10 May 2016
GST on online purchases Bill passes 3rd reading
Cross-border purchases by New Zealand residents of services and other intangibles such as music bought through offshore providers will be subject to GST from 1 October 2016, following the passing of the Taxation (Residential Land Withholding Tax, GST on Online Services and Student Loans) Bill in Parliament today, Revenue Minister Michael Woodhouse says.
“Collecting GST from the growing volume of online sales across borders has been an issue of growing concern for some time, so the passing of this legislation marks a very important first step,” Mr Woodhouse says.
“Currently New Zealand providers are at an unfair disadvantage because they must apply GST to their services, whereas overseas providers do not. This creates an unfair playing field which this legislation will eliminate.”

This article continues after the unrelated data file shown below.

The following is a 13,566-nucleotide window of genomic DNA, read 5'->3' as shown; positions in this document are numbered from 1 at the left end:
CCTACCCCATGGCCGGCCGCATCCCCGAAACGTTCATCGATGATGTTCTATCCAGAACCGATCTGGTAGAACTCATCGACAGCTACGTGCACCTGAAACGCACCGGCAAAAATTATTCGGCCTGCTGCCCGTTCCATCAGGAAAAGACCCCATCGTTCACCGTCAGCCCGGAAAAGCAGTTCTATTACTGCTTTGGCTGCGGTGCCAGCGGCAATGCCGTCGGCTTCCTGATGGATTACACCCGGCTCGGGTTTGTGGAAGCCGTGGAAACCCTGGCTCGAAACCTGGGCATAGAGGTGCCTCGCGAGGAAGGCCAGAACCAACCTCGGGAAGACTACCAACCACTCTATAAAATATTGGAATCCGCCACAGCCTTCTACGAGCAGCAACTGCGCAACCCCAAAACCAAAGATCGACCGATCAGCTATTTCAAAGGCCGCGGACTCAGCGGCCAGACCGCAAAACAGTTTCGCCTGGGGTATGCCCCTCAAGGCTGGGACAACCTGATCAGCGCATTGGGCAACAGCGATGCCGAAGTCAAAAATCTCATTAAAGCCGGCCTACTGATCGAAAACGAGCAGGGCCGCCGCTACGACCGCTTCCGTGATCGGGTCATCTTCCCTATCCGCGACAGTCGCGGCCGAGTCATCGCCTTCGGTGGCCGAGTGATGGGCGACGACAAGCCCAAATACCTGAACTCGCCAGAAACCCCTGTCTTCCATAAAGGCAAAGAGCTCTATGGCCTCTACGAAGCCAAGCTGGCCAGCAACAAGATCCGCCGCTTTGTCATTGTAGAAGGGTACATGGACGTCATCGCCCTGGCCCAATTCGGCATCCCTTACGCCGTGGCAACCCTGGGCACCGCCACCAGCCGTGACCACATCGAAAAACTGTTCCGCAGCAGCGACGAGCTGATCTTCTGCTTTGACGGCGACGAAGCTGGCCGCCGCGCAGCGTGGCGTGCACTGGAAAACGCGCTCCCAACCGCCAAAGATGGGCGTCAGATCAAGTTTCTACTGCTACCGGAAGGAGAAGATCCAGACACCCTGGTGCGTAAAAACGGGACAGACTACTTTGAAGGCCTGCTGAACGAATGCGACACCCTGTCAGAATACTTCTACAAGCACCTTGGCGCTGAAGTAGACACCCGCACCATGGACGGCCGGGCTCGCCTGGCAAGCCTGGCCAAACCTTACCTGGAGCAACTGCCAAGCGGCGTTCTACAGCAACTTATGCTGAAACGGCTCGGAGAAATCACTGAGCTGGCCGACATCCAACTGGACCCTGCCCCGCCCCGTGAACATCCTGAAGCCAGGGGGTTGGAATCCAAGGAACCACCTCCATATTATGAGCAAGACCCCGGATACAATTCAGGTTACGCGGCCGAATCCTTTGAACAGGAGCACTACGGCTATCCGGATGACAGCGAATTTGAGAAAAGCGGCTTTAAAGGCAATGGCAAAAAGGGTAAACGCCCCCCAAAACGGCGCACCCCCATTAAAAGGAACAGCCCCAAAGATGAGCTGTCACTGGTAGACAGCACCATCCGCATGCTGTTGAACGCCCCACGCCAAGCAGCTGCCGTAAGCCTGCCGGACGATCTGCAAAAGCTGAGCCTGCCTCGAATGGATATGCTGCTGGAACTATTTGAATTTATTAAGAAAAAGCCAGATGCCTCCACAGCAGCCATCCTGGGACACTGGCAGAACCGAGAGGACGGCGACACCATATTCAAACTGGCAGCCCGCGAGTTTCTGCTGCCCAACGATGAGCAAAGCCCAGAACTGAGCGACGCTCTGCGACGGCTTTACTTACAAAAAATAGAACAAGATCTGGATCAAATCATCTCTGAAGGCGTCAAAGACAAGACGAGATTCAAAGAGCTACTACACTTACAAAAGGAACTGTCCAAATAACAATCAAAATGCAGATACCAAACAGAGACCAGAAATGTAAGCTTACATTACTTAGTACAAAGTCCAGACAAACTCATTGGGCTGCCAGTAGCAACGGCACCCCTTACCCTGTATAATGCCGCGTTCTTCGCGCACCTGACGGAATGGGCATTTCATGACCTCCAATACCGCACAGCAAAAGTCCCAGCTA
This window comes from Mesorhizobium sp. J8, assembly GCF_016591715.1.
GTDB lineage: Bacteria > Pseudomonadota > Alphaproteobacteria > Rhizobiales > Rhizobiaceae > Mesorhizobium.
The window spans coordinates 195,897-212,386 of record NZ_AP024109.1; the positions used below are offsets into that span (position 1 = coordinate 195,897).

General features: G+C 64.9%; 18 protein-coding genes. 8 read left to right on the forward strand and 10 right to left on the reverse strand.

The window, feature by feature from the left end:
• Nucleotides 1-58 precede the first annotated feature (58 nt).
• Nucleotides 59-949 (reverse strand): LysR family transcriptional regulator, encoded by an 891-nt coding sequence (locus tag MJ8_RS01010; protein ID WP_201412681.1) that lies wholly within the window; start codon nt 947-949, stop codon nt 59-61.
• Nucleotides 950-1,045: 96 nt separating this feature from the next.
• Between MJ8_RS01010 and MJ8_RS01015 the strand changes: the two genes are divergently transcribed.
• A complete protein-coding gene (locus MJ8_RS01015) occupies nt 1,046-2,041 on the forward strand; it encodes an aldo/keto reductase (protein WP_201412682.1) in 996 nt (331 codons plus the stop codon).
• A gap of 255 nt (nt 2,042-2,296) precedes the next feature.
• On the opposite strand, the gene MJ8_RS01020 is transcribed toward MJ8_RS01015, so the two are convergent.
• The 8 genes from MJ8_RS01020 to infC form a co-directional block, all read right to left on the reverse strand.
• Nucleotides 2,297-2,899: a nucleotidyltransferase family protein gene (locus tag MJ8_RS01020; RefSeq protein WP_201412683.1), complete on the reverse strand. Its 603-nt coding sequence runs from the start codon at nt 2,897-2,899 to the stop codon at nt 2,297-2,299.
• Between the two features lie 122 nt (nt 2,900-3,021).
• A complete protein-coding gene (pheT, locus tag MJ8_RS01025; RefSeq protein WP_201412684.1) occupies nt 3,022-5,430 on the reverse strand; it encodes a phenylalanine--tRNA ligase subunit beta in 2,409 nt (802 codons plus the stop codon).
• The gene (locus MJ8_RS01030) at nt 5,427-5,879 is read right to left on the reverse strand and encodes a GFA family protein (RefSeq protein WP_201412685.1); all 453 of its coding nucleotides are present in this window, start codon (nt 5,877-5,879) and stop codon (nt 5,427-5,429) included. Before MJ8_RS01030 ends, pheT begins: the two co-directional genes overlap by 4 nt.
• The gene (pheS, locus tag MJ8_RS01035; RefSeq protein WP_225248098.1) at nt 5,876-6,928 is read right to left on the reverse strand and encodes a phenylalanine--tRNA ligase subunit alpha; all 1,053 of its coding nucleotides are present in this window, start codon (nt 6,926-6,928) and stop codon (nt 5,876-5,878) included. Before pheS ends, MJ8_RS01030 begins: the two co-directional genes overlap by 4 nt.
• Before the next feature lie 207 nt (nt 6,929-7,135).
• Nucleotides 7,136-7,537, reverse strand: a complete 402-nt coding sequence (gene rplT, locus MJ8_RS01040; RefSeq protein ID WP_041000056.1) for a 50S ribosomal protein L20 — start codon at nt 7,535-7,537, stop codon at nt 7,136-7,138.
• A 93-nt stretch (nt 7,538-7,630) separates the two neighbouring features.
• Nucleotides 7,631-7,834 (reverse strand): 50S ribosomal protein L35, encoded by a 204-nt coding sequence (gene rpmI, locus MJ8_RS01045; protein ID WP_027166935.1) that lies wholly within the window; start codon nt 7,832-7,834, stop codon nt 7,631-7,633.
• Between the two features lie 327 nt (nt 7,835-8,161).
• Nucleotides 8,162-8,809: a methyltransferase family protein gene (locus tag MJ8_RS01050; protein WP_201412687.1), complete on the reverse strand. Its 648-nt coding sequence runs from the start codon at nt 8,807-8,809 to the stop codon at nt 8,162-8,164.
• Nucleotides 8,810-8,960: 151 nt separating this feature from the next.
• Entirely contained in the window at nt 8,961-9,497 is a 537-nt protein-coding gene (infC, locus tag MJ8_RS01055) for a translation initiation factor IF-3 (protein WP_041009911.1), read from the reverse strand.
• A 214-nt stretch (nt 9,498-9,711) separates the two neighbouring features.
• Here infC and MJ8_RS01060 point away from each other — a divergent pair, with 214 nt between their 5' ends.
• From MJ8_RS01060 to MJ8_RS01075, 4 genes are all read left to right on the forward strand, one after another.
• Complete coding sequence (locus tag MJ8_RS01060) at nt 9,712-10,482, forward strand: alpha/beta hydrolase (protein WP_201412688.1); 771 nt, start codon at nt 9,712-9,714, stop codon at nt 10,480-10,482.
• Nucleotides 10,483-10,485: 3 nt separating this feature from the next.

Other measures in the Bill passed today include the introduction of a residential land withholding tax and an information exchange of student loan borrower details with Australia.
“These measures are also about ensuring fairness across our tax system,” Mr Woodhouse says.
“If a property has been bought and sold with the intention of making a gain, those gains have always been taxable. But it can be difficult for Inland Revenue to collect tax from the proceeds of such sales from foreign owners with no, or limited, presence in New Zealand.
“That’s why the residential land withholding tax builds on the new bright-line test and is aimed specifically at offshore vendors. This will be collected from the offshore seller at the point of sale and becomes payable from 1 July 2016.
“This change will help ensure that the lawful amount of tax that should be paid is collected.”
The third major measure passed today will help Inland Revenue stay in contact with student loan borrowers in Australia, which helps ensure that people continue to fulfil their loan obligations.
“The new measure enables an information exchange with Australia, providing Inland Revenue with the contact details of borrowers living in Australia,” Mr Woodhouse says.
“Most loan borrowers do the right thing and make repayments on time – this change will just help to ensure a higher level of compliance from borrowers living in Australia.